H-1B Policy Memo Officially & Immediately Rescinds Policies That Targeted IT Consulting Companies

19. Jun. 2020

As discussed in our May 25th article, Overturned: USCIS Policy Impacting H-1Bs for Consultants, USCIS agreed to end its policy of requiring employers of IT consultants to submit client contracts and itineraries to prove the existence of valid employer-employee relationship between the H-1B petitioner and beneficiary. 

Although USCIS was given 90-days to implement the terms of the May 20th settlement, it issued a new Policy Memo on June 17th.  Below are the key points clarified by the new memo:

  1. Valid employer-employee relationship exists if the petitioner has authority to “hire, pay, fire, supervise or otherwise control the work” of the H-1B beneficiary.
  2. Authority to “hire, pay, fire, supervise or otherwise control the work” can be satisfied by a copy of a written employment contract between the H-1B petitioner and the beneficiary (or a summary of the oral agreement if a written contract does not exist).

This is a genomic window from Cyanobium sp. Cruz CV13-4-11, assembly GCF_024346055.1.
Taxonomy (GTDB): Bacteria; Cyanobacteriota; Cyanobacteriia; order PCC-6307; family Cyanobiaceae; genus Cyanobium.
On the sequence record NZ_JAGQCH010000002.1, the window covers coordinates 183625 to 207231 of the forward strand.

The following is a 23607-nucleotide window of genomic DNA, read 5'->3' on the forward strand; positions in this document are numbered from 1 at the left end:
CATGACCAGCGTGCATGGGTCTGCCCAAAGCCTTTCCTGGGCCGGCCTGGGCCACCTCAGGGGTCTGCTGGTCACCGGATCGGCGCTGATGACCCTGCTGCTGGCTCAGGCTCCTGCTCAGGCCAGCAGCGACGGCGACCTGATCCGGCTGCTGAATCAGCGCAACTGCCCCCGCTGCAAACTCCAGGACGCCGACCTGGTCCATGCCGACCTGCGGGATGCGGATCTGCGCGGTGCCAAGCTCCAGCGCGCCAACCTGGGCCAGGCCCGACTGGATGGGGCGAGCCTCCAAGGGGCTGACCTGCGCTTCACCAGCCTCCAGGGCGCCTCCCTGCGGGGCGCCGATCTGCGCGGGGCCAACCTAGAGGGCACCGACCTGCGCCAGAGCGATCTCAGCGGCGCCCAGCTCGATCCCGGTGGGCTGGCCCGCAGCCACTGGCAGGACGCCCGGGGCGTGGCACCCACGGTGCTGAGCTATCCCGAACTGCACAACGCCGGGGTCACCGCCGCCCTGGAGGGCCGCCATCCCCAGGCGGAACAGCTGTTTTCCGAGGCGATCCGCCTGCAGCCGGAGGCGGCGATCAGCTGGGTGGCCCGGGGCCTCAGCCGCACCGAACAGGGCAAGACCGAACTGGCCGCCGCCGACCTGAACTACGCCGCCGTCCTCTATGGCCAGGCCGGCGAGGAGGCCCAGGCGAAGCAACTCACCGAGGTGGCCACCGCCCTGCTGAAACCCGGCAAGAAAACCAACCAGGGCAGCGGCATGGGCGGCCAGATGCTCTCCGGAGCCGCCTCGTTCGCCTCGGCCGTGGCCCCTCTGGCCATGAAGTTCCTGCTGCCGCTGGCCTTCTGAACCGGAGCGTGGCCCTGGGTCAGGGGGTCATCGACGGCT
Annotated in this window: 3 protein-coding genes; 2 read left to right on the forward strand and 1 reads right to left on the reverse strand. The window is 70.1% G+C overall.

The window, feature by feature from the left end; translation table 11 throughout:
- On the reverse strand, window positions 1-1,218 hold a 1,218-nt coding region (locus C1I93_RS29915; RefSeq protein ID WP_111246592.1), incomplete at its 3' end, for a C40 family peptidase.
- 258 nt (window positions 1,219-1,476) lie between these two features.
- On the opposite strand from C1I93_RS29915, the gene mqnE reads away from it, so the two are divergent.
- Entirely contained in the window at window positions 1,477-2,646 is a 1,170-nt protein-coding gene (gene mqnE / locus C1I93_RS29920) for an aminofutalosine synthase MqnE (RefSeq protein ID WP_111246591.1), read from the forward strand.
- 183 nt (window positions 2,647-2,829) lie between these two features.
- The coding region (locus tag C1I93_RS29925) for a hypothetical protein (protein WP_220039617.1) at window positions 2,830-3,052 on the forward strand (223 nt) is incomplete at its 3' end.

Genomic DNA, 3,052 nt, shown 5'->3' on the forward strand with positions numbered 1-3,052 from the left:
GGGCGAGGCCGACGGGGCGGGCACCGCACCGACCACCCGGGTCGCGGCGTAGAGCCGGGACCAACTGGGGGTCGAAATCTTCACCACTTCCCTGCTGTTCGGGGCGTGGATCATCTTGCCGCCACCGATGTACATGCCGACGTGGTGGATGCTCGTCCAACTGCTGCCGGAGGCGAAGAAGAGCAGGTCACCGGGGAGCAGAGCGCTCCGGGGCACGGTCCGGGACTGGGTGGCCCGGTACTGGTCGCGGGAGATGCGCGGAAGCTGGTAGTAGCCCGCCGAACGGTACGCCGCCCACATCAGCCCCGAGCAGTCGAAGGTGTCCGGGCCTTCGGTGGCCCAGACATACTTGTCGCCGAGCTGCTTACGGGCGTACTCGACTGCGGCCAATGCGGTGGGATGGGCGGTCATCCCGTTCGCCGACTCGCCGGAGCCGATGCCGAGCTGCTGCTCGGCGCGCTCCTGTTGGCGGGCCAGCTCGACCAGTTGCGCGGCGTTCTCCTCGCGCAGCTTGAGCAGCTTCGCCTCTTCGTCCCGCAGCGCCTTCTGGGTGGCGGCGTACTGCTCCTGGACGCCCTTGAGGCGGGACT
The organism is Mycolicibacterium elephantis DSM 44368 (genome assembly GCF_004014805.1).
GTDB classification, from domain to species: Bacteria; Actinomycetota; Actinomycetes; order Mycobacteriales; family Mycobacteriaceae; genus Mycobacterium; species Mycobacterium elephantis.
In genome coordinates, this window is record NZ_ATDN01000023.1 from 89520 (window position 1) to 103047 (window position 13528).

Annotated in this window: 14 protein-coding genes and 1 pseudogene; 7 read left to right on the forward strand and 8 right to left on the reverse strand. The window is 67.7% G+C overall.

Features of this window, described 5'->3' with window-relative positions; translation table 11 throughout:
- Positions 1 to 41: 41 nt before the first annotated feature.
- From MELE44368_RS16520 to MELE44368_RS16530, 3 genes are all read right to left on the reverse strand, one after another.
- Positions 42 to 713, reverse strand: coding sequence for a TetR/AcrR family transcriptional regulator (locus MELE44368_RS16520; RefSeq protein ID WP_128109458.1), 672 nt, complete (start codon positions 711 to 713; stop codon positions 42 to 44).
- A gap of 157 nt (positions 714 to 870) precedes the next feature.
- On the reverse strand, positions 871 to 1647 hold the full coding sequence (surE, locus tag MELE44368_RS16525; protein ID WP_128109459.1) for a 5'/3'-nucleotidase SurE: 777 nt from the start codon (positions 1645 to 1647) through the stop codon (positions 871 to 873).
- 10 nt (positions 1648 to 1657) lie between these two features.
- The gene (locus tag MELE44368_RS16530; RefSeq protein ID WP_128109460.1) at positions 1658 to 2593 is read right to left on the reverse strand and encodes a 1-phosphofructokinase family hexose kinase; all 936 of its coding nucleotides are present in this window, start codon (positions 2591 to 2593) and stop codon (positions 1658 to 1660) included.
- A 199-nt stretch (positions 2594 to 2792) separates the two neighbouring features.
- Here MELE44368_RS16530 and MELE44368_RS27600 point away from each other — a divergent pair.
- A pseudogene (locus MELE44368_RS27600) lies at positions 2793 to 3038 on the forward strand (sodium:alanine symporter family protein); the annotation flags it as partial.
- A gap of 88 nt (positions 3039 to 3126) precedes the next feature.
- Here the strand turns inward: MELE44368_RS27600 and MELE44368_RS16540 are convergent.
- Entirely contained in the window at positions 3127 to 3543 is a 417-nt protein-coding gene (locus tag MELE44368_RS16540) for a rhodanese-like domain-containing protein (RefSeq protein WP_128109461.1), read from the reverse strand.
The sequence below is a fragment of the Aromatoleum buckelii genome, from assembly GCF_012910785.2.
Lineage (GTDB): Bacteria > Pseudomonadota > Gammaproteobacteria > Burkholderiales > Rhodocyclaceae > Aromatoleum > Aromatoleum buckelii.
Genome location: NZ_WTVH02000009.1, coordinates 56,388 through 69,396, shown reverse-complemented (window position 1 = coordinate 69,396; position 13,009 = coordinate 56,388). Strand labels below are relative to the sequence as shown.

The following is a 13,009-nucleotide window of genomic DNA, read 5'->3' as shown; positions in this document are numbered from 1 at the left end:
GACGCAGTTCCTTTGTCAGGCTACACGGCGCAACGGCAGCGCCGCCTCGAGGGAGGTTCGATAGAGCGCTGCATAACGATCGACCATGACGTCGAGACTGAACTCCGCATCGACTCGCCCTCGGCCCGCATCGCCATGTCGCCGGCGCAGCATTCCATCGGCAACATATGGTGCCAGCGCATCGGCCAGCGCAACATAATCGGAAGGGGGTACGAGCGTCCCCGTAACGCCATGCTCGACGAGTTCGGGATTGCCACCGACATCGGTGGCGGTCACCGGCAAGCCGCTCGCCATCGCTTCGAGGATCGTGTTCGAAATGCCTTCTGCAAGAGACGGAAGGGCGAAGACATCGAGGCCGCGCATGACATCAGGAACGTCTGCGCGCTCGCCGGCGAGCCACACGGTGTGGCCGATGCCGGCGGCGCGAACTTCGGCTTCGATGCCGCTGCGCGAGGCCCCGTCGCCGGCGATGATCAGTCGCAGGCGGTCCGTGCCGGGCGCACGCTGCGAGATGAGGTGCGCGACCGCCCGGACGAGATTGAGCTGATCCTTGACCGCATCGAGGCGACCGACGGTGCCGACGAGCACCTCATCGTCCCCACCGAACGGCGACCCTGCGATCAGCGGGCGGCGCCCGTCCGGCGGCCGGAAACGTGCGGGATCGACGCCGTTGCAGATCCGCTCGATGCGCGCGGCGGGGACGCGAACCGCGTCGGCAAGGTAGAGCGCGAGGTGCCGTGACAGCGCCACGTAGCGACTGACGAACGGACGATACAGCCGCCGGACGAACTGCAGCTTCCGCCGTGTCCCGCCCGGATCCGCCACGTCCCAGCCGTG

3. H-1B petitioners are no longer required to submit client contracts or other client documents (e.g., MSAs, SOWs and client letters).
  4. For H-1B beneficiaries working at more than one location, an itinerary (detailing dates and locations of the services) is no longer required.
  5. USCIS may no longer limit (shorten) the validity period of H-1B approvals to match the duration of client projects.
  6. This new policy is effective immediately and apply to currently pending H-1B petitions.

Interestingly, the Policy Memo goes off on a tangent toward the end by indicating that non-productive status for H-1B employees, even if they are still being paid, may be considered a material change in the terms and conditions of employment, which may be a basis for H-1B revocation.  The memo does clarify non-productive period that is not subject to payment under the employer’s benefit plan or is allowed under other statutes (e.g., FMLA or ADA) would not be a violation of H-1B status.